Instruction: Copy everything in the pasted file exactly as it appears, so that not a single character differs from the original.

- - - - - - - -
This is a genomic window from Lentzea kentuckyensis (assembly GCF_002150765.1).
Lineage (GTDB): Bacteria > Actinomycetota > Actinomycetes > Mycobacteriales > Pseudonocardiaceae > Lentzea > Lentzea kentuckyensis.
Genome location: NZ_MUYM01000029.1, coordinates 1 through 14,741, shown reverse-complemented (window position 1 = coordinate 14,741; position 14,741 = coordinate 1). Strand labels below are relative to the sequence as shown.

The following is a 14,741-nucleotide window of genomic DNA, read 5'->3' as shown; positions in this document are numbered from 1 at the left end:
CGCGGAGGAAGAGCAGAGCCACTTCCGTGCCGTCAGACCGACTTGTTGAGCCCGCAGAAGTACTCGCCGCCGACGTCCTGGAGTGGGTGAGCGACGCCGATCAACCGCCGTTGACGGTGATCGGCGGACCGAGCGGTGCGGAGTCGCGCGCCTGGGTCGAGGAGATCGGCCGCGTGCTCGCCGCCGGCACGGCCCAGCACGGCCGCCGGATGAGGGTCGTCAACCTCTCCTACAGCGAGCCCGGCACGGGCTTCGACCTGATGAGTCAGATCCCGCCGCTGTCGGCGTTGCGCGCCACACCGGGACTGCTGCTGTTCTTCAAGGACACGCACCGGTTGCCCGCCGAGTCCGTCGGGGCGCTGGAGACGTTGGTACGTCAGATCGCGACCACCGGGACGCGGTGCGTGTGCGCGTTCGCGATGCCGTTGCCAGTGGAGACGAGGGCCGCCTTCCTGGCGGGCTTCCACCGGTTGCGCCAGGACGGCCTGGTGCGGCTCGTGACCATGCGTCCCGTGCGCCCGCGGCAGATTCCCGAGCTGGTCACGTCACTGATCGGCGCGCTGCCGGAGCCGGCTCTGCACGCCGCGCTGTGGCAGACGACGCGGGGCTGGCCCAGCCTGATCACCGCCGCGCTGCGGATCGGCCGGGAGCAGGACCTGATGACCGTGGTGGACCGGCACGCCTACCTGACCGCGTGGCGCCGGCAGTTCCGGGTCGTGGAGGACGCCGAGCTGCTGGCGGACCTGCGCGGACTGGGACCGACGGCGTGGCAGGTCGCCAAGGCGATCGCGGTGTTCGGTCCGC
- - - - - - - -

This is a genomic window from Lentzea kentuckyensis (assembly GCF_002150765.1).
Lineage (GTDB): Bacteria > Actinomycetota > Actinomycetes > Mycobacteriales > Pseudonocardiaceae > Lentzea > Lentzea kentuckyensis.
Genome location: NZ_MUYM01000029.1, coordinates 1 through 14,741, shown reverse-complemented (window position 1 = coordinate 14,741; position 14,741 = coordinate 1). Strand labels below are relative to the sequence as shown.

The following is a 14,741-nucleotide window of genomic DNA, read 5'->3' as shown; positions in this document are numbered from 1 at the left end:
CGCGGAGGAAGAGCAGAGCCACTTCCGTGCCGTCAGACCGACTTGTTGAGCCCGCAGAAGTACTCGCCGCCGACGTCCTGGAGTGGGTGAGCGACGCCGATCAACCGCCGTTGACGGTGATCGGCGGACCGAGCGGTGCGGAGTCGCGCGCCTGGGTCGAGGAGATCGGCCGCGTGCTCGCCGCCGGCACGGCCCAGCACGGCCGCCGGATGAGGGTCGTCAACCTCTCCTACAGCGAGCCCGGCACGGGCTTCGACCTGATGAGTCAGATCCCGCCGCTGTCGGCGTTGCGCGCCACACCGGGACTGCTGCTGTTCTTCAAGGACACGCACCGGTTGCCCGCCGAGTCCGTCGGGGCGCTGGAGACGTTGGTACGTCAGATCGCGACCACCGGGACGCGGTGCGTGTGCGCGTTCGCGATGCCGTTGCCAGTGGAGACGAGGGCCGCCTTCCTGGCGGGCTTCCACCGGTTGCGCCAGGACGGCCTGGTGCGGCTCGTGACCATGCGTCCCGTGCGCCCGCGGCAGATTCCCGAGCTGGTCACGTCACTGATCGGCGCGCTGCCGGAGCCGGCTCTGCACGCCGCGCTGTGGCAGACGACGCGGGGCTGGCCCAGCCTGATCACCGCCGCGCTGCGGATCGGCCGGGAGCAGGACCTGATGACCGTGGTGGACCGGCACGCCTACCTGACCGCGTGGCGCCGGCAGTTCCGGGTCGTGGAGGACGCCGAGCTGCTGGCGGACCTGCGCGGACTGGGACCGACGGCGTGGCAGGTCGCCAAGGCGATCGCGGTGTTCGGTCCGC